{diversity in lit} Friday #07: (re)sources

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jarek puczel{illustration by Jarek Puczel}

There are some brilliant blogs and challenges out there that provide lists, reviews, or linking hubs for reviews regarding Diversity in Literature. I am going to list & link a few resources every Friday, as well as ome reviews of div/lit fiction for the grown-up shelf as I encounter them through the week. If you posted a review or interview that should interest adult readers featuring an author or protagonist of the oft marginalized due to color, sexual orientation, sex/gender, ability, etc. since last Friday, please share in comments. Do feel free to share your favorite resources in comments, I will share them in future Friday posts.

————Reviews———–

–Heather at Book Addiction reads Julia Alvarez’s Once Upon a Quinceañera: Coming of Age in the USA (Viking Adult 2007): “explores this celebration that brings a Latina girl into womanhood. She attends the quince of a young woman named Monica who lives in Queens, and witnesses the commotion, confusion, and potential for disaster that comes with planning this important event.”–publisher’s comments.

“What I really liked about this book was how it was a mixture of journalism, cultural analysis, and it had a memoir feel at times as well. Alvarez digs deep into the historical significance and modern execution of quinceaneras while at the same time reflecting on her own childhood and experiences growing up Latina in the US.”–Heather

hotel brasil–Scroll down through Shelf Awareness to Nick DiMartino’s review of Frei Betto’s Hotel Brasil (trans. by Jethro Soutar); Bitter Lemon Press 2014: “Hotel Brasil comes at you in short little bullets of narrative, each with its own title, sometimes no more than a paragraph or two long. The odd technique works. Alternately comic, insightful and harrowing in equal proportions, Betto is a thorough entertainer, painting a Rio de Janeiro of road accidents and shoeshine boys, kidnappings and murderous neighborhood mobs, topping it all off with a horribly satisfying ending–not to mention a glue-sniffing, revolver-toting 12-year-old street girl who threatens to walk away with the story.”–Nick

–Melissa, Avid Reader’s Musings reads (and pairs with movies) The Bonesetter’s Daughter by Amy Tan (Ballantine 2009); “set in San Francisco and follows Ruth and her boyfriend Art through their relationship with flashbacks to Ruth’s childhood. Ruth’s relationship with her mother LuLing is the main focus. LuLing is beginning to show signs of dementia and as Ruth struggles to come to come to terms with this she begins to learn more about her mother’s life before America. […] I loved how the book dealt with the balance of regret and love that exists in most relationships. It explores the way our scars from childhood shape the people we become. Yet even as we see our past pain affect our decisions it helps to understand the history of the people you love.”-Melissa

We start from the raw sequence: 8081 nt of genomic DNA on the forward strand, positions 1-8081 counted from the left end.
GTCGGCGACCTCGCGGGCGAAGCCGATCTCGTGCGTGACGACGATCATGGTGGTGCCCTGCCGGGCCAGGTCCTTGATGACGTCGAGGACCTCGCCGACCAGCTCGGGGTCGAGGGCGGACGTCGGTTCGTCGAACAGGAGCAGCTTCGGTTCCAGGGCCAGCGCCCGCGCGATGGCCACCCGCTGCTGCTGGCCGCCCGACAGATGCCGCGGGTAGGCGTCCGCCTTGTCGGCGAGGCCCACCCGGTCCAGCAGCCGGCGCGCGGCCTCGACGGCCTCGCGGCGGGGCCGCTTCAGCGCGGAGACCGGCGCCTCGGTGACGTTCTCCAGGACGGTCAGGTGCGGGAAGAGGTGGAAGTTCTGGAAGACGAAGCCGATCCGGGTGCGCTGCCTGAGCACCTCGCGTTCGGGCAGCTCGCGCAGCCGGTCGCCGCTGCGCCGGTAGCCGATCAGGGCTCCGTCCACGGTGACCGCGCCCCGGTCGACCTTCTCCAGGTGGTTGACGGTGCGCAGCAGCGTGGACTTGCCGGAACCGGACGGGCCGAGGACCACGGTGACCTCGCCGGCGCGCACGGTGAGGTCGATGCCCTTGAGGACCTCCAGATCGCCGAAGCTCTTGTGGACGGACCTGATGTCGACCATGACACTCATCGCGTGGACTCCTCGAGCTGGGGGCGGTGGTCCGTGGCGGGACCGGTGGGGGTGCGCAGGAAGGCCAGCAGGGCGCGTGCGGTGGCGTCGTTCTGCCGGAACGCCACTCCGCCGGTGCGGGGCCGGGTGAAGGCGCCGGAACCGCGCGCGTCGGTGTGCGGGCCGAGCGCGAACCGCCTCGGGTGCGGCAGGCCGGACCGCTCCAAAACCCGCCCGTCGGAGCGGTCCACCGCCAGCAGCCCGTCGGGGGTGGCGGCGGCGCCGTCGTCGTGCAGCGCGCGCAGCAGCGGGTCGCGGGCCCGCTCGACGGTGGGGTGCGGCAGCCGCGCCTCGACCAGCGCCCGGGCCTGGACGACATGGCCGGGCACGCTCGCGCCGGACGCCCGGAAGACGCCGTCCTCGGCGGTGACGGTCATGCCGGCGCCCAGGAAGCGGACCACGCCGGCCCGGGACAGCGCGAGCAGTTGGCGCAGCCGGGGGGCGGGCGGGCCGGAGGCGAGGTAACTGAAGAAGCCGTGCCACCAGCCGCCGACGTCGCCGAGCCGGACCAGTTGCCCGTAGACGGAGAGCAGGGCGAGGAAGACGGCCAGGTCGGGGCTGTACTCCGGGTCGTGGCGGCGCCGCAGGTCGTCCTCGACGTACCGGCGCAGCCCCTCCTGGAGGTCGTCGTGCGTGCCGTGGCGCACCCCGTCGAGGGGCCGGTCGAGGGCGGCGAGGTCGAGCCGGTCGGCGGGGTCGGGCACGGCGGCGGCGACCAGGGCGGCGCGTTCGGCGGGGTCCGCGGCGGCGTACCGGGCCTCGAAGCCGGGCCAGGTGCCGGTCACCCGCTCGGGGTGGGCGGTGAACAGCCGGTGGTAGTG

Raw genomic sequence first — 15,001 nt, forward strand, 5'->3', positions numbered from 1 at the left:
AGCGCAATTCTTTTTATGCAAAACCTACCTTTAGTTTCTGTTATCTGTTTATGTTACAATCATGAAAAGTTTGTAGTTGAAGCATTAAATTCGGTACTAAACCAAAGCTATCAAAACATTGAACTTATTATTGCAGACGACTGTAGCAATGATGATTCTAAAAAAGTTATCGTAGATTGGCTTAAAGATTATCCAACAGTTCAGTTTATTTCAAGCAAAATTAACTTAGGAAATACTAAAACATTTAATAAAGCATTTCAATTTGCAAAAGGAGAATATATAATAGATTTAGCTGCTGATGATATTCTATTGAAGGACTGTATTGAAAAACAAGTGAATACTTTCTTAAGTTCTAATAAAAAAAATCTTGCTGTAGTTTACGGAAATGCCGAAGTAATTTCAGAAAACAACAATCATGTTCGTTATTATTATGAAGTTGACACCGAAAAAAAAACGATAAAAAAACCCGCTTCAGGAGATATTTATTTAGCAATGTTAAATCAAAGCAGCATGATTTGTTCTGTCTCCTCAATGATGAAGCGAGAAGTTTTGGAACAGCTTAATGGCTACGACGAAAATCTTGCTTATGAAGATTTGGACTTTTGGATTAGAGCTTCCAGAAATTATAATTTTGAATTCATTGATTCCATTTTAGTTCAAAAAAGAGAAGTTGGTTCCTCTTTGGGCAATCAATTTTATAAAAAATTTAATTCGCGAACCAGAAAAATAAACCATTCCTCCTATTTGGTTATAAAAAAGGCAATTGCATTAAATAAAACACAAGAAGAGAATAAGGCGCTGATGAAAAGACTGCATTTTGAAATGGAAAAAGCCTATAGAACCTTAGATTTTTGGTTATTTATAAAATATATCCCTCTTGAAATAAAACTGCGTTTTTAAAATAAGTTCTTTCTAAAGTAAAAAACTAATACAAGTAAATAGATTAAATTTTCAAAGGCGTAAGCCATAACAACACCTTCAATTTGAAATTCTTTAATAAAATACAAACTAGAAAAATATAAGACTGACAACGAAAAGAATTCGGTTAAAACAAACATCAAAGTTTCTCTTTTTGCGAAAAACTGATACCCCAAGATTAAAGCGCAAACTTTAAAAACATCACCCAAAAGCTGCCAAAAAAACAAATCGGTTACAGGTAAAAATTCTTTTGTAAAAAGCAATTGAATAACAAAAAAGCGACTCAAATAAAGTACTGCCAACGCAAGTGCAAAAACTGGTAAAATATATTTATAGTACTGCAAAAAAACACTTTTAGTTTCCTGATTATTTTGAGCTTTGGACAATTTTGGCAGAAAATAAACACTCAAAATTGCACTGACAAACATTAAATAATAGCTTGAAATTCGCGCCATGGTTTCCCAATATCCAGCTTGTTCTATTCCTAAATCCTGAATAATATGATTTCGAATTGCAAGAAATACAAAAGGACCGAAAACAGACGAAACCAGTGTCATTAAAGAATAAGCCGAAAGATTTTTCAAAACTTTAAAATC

–Alison at An Uncalibrated Centrifuge offers a mini-review of Zora Neale Hurston’s beloved 1937 classic, Their Eyes Were Watching God. “Hurston’s writing is incredibly beautiful. She has a way of describing characters and events in a way that feels unique and fresh, without ever becoming flowery.”

men we reaped–I know I said I’d focust on Fiction, but as this is a Memoir I do want to read… Leah of Books Speak Volumes reviews Men We Reaped by Jesmyn Ward (Bloomsbury 2013). “In four years, Jesmyn Ward lost five young men she cared deeply about. On the surface, these men, including her brother, died from drug overdose, homicide, suicide, and car crashes. However, in her struggle to make sense of these deaths, Ward sees a deeper cause.”–publisher copy

“As you might be able to surmise, this isn’t an easy, entertaining read. It’s heartbreaking and filled with hopelessness. […] It’s a book of deep love and earth-shaking grief. This is an important book that I really think everyone should read.”–Leah

and this biography: Bildungsroman looks at Life in Motion: An Unlikely Ballerina by Misty Copeland ( “What a remarkable, encouraging story. Written naturally, modestly, and conversationally, by the end of Life in Motion, readers will feel as if they know Misty personally. […] Being an African-American ballerina, Misty had to confront the fact that, at times, she was or wasn’t placed in classical roles or companies due to her race. She had to learn to stand up for herself and believe that she could become the acclaimed dancer she so wanted to be, that she would find mentors and choreographers who believed in her and would support her career. […] Throughout the memoir, Misty seems both very humble and very honest. […] You feel her triumphs and tragedies, wincing whenever she falls and cheering her on every time she gets back up. The message here is loud and clear: Follow your heart. If you know what you love, if you know what moves you, keep moving.”

in the orchard Boston Bibliophile reads In the Orchard, The Swallows, by Peter Hobbs. (Europa 2014). “is a slim, lyrical book that can be read in a sitting or two, about a young man released from a Pakistani prison after more than a decade. Now, the boy he was gone, and the man he could have been ceased to exist, he must figure out who he is and how he will survive, not just day to day but how to make a life when everything about himself has been shattered, reformed and remade. […]  I would recommend In the Orchard for readers of Atiq Rahimi and Khaled Hosseini. It’s a little gem.”–Marie

–A Book Trailer for Lenelle Moise’s Haiti Glass via Vimeo. so good. “n her debut collection of verse and prose, Moïse moves deftly between memories of growing up as a Haitian immigrant in the suburbs of Boston, to bearing witness to brutality and catastrophe, to intellectual, playful explorations of pop culture enigmas like Michael Jackson and Jean-Michel Basquiat.”–publisher’s copy.